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ETYMOLOGY: PEEVISH, PETULANT

“PETULANT” WAS the first word that came to mind when I heard Trump’s threat to dump immigrants into U.S.sanctuary cities.

But then etymology furthered my enlightenment. According to Merriam-Webster, the adjective petulant means “1: insolent or rude in speech or behavior. 2: characterized by temporary or capricious ill humor: peevish.”

Which, in turn, led me to M-W’s definition of the adjective peevish. “1. querulous in temperament or mood: FRETFUL. 2: perversely obstinate // a peevish child. 3: marked by ill temper // has a peevish, even spiteful, streak.”

Image from The Atlantic.

There are good arguments that either word applies, but “peevish” really nails it. Among synonyms for this word are perverse, short-tempered, and snarky. Remind you of anyone?

Etymologies. I had mistakenly thought that petulant was etymologically related to petty, but it’s not: Petty traces to the French petit, “little.” Petulant, to the Latin petere, “to go to,” “to attack.”

Image by Evan Vucci/AP from USA Today.

M-W traces peevish to Middle English pevish, meaning “spiteful.” The word’s first known use is “in the 15th century, in the meaning defined at sense 1.”

The Compact Edition of the Oxford English Dictionary provides more information on peevish: “First evidenced in the end of the 14th c., but rare before 1500. Derivation unknown. The exact sense of the adj. in many of the early quotations is difficult to fix.”

I’m inclined to agree: “1393 Langl. ‘And bad hym, go pisse with hus plough, peyuesshe shrewe!”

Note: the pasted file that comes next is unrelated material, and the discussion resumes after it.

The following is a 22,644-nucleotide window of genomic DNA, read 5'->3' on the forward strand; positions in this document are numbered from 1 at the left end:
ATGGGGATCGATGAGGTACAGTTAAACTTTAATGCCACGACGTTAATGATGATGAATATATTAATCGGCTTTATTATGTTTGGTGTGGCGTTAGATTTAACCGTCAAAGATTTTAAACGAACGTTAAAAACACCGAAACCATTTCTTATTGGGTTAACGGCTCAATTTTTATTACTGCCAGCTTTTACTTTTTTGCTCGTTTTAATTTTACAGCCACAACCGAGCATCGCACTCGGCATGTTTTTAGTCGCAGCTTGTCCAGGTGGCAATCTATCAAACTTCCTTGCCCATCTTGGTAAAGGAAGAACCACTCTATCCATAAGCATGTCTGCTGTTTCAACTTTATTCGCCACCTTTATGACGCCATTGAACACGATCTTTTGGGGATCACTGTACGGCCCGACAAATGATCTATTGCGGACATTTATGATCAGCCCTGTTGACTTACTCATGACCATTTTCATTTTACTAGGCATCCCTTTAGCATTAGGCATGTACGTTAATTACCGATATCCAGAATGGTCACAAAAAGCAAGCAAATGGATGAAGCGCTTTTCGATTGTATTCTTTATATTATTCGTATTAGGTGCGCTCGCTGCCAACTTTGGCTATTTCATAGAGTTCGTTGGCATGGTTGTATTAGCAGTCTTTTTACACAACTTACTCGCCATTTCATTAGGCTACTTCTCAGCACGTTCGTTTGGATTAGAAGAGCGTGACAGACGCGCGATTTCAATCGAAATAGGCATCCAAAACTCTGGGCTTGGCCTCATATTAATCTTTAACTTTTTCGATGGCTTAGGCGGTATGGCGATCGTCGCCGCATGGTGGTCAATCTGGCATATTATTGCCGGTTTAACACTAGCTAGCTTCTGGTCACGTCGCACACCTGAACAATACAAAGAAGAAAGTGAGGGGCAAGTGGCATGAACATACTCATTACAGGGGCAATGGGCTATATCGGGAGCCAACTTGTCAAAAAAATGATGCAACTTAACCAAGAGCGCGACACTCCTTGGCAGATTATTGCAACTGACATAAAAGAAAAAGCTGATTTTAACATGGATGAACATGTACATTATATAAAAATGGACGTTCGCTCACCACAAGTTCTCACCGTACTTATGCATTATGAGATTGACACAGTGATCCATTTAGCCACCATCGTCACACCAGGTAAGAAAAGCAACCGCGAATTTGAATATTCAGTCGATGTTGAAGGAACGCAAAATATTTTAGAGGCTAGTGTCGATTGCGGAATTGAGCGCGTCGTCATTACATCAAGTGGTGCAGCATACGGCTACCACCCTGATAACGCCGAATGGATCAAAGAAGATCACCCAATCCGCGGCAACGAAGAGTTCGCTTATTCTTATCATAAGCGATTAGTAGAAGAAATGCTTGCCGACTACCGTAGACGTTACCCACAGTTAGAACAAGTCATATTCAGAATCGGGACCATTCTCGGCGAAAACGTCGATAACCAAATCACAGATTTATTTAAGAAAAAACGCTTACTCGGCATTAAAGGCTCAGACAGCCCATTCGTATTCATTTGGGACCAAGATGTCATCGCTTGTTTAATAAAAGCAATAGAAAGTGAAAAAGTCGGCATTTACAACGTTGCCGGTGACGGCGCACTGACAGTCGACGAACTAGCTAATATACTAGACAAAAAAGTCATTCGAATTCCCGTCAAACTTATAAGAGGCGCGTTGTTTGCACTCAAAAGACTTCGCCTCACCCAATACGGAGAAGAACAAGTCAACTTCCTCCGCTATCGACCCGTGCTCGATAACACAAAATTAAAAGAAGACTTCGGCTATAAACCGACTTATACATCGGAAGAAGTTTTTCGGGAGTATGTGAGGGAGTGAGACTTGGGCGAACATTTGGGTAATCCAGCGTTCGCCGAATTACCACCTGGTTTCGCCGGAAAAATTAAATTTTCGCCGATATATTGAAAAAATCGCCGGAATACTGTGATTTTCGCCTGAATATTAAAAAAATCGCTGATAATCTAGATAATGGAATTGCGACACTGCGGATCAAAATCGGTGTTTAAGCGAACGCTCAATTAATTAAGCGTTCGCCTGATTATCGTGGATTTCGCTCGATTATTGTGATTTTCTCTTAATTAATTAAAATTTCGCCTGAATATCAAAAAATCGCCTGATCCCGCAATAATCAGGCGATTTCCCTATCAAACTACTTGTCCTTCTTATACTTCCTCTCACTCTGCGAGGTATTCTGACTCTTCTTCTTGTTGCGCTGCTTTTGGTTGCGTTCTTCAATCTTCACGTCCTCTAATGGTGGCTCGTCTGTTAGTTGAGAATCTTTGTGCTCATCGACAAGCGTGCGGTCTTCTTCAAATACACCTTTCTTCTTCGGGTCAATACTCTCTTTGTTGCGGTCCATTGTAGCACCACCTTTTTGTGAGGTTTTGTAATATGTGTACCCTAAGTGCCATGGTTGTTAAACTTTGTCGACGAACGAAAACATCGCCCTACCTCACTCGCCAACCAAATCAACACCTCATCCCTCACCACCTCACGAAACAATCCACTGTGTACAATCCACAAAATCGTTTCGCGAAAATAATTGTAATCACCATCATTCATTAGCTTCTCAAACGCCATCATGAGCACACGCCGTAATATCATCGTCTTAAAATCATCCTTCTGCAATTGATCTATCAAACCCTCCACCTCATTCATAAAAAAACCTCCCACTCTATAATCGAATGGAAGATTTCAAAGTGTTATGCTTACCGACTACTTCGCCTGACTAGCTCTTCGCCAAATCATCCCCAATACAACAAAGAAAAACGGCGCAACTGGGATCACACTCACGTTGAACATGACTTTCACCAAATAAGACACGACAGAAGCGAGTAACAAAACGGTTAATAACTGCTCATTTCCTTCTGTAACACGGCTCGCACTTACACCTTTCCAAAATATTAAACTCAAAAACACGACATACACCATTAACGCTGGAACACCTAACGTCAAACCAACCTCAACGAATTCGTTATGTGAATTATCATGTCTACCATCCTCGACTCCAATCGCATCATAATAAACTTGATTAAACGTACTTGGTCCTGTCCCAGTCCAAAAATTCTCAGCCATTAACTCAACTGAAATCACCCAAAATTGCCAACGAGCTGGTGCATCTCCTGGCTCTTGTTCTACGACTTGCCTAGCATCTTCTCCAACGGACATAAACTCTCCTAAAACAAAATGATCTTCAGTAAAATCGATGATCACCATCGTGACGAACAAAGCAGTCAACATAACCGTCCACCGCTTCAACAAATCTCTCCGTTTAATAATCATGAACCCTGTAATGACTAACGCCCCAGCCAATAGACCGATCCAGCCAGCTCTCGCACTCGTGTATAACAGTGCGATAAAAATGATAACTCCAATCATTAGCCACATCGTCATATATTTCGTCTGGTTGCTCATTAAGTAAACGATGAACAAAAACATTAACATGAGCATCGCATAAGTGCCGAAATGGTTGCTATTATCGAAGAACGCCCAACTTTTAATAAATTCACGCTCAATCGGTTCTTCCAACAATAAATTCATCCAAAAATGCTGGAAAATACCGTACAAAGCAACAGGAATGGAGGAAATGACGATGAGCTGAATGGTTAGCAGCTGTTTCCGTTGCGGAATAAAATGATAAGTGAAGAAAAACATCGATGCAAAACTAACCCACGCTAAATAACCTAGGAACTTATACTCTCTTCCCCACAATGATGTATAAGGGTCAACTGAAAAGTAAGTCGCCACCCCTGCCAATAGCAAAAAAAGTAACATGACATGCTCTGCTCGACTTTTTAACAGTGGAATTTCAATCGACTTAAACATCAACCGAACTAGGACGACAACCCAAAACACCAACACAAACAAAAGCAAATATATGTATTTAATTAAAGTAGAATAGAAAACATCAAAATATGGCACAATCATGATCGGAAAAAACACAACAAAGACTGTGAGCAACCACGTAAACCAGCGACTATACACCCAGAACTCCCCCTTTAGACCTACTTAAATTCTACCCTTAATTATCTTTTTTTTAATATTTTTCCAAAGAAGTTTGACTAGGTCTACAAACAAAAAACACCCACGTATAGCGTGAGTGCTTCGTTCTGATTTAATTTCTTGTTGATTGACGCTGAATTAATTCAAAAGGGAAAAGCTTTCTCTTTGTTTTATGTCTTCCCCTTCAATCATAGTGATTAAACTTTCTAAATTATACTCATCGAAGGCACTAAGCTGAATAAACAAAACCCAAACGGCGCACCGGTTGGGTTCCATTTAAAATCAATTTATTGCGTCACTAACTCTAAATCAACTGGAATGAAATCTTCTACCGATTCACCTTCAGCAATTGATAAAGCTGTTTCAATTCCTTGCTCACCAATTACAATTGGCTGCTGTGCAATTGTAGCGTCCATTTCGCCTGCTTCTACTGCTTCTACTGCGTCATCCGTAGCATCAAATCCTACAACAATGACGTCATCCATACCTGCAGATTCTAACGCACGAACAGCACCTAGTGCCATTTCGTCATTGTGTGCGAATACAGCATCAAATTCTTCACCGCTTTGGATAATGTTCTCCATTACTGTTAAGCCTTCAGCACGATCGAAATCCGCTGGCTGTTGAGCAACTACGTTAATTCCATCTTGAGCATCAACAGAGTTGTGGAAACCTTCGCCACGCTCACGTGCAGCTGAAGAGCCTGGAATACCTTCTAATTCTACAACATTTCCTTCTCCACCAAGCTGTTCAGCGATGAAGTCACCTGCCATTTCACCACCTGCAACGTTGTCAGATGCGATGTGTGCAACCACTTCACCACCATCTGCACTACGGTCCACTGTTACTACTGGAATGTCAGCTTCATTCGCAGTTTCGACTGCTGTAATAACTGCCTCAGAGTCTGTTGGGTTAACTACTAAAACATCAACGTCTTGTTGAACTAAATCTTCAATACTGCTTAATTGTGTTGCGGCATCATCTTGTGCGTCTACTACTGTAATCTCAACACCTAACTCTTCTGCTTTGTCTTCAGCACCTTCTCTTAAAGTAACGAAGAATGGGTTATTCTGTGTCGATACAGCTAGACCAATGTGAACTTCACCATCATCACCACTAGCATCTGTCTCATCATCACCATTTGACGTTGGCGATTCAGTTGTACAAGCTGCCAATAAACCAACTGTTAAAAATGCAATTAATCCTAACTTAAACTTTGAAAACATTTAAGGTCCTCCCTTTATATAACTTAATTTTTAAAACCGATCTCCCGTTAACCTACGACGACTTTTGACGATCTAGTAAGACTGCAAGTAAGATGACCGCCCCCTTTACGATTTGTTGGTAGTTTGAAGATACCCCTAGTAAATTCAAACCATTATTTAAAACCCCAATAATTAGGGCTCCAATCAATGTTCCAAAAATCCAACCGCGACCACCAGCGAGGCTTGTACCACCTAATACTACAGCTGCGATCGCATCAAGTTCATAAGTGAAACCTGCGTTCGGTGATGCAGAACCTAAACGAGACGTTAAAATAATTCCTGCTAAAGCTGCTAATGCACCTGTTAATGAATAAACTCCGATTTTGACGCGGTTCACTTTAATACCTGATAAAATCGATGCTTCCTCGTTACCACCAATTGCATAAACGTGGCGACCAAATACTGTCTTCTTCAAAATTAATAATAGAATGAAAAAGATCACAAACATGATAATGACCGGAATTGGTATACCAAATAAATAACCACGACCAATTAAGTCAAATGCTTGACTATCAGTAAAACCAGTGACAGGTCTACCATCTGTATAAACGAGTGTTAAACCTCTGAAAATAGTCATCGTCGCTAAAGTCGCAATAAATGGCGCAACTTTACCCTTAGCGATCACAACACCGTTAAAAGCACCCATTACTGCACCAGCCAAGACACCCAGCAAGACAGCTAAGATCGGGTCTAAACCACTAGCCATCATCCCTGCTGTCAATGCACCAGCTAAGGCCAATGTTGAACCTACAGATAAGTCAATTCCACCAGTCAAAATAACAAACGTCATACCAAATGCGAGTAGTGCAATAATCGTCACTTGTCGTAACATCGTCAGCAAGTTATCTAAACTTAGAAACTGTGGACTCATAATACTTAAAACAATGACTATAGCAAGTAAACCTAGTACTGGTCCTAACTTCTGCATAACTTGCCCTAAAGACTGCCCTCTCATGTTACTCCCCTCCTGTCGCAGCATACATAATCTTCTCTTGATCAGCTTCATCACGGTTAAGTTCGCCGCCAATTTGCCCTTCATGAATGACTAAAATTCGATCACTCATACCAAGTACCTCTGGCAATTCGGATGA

William Langland was a 14th-century Middle English poet, the presumed author of Piers Plowman. This allegorical narrative poem on religious themes preceded and influenced Chaucer’s Canterbury Tales.

“Langland’s Dreamer,” from an illuminated initial in a Piers Plowman manuscript, Corpus Christi College, Oxford.

Here’s another citation from the OED: “1559 Cranmer. ‘Not onely foolyshe frowarde and obstinate, but also peuysshe, peruerse and indurate.’ ”

Thomas Cranmer, 1489–1556, English cleric, Archbishop of Canterbury during the reigns of Henry VIII, Edward VI and, for a short time, Mary I.

“The Most Reverend Father in God Thomas Archebyshop of Canterburye” was a leader in the English Reformation. He also helped build the case for annulment of Henry VIII’s first marriage (five more marriages to come).

Image by Jonathan Ernst/Reuters from cnbc.com.

It would be anachronistic to refer to Cranmer as Henry VIII’s consigliere, but you get my drift. ds

© Dennis Simanaitis, SimanaitisSays.com, 2019

3 comments on “ETYMOLOGY: PEEVISH, PETULANT

  1. sabresoftware
    April 17, 2019

    “(six more marriages to come)”, surely only five (more).

    • simanaitissays
      April 17, 2019

      Agg! Thanks, sabresoftware. My carelessness; corrected above. (Was I thinking of Henry IX? And don’t call me Shirley.)

      • sabresoftware
        April 17, 2019

        Or it could be 7 more if you believe the premise in Carry On Henry (1971)!

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